What is a dual index mortgage?


The dual index mortgage does not exist in the United States. It is a popular mortgage tool in Mexico and Latin America where inflation can reach very high levels. It is a mortgage very similar to adjustable rate mortgages.

Compared to ARMs, the DIM (dual index mortgage) is tied to a wages index for a certain area. In the same way as ARMs, the dual index mortgage rates goes up or down according the inflation index, but the borrowers are required to make a minimum payment to the lender. The government insures the DIMs, otherwise the risk for lenders is way too big.

Dual index mortgage loans can result in negative amortization (that is, additional unpaid interest is added to the principal and interest is accrued on interest).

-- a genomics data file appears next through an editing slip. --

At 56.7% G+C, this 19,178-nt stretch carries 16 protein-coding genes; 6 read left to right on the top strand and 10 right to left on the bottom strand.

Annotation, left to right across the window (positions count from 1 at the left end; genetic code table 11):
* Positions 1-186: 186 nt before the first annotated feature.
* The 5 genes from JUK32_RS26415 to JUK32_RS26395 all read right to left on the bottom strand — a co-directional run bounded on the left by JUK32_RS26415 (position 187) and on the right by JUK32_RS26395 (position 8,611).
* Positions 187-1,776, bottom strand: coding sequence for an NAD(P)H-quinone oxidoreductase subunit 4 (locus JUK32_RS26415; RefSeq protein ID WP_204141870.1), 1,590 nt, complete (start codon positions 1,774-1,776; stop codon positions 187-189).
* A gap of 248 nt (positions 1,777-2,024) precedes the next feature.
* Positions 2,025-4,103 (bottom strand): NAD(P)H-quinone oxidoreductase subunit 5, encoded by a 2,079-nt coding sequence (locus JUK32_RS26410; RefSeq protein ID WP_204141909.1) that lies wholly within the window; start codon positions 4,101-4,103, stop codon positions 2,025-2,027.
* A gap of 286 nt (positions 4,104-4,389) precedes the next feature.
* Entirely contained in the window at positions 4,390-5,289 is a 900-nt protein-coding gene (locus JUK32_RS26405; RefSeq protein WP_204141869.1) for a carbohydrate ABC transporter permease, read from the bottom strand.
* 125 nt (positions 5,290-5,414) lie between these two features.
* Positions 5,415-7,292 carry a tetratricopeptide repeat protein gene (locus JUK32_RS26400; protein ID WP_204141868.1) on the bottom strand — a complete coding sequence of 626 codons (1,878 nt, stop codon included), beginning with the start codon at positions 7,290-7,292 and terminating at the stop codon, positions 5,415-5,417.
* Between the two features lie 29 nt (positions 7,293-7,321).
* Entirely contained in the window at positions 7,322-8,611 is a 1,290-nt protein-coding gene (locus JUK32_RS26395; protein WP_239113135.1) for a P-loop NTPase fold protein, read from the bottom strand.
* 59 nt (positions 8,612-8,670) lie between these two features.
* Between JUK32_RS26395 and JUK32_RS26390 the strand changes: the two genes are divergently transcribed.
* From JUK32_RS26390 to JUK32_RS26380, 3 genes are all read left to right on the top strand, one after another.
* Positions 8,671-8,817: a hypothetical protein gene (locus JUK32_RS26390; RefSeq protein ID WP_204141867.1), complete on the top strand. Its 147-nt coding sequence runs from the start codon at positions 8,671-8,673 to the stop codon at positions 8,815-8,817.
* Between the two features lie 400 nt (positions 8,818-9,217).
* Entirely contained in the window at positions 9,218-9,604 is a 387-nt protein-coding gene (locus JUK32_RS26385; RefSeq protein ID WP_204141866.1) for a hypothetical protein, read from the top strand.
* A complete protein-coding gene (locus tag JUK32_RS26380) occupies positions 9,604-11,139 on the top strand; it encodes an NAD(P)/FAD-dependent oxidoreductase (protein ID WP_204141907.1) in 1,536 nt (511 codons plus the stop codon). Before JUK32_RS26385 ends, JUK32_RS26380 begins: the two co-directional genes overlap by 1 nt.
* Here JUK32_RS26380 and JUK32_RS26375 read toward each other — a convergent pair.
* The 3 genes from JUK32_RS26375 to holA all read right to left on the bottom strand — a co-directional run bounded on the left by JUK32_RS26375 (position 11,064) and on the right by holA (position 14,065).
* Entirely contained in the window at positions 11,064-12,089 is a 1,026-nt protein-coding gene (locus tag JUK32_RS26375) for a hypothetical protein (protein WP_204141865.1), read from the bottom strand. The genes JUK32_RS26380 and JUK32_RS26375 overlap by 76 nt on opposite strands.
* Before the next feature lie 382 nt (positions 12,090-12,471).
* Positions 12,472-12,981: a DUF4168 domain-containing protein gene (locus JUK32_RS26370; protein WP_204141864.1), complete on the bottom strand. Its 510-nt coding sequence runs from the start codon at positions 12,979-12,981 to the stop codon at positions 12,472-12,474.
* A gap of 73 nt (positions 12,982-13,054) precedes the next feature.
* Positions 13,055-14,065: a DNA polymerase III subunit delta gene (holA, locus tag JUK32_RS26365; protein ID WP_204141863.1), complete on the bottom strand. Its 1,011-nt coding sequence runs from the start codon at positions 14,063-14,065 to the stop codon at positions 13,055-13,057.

Example of a Mexican Dual Index Mortgage

A Mexican worker has a dual index mortgage and pays 6% to the lender. At the same time, inflation rates are 18%. The rate of the DIM loan is adjusted according to inflation rates, but the borrower makes interest only payments at 6%; the borrower's payment is tied to the wages index. The difference is accrued at the principal and the expectations are at a certain point the principal will begin to decrease. However, the salary index needs to reach inflation rates, or loan will have outstanding balance at the end of the term. Weren't it for Mexican government guaranty, lenders would have to be taking tremendous risk.

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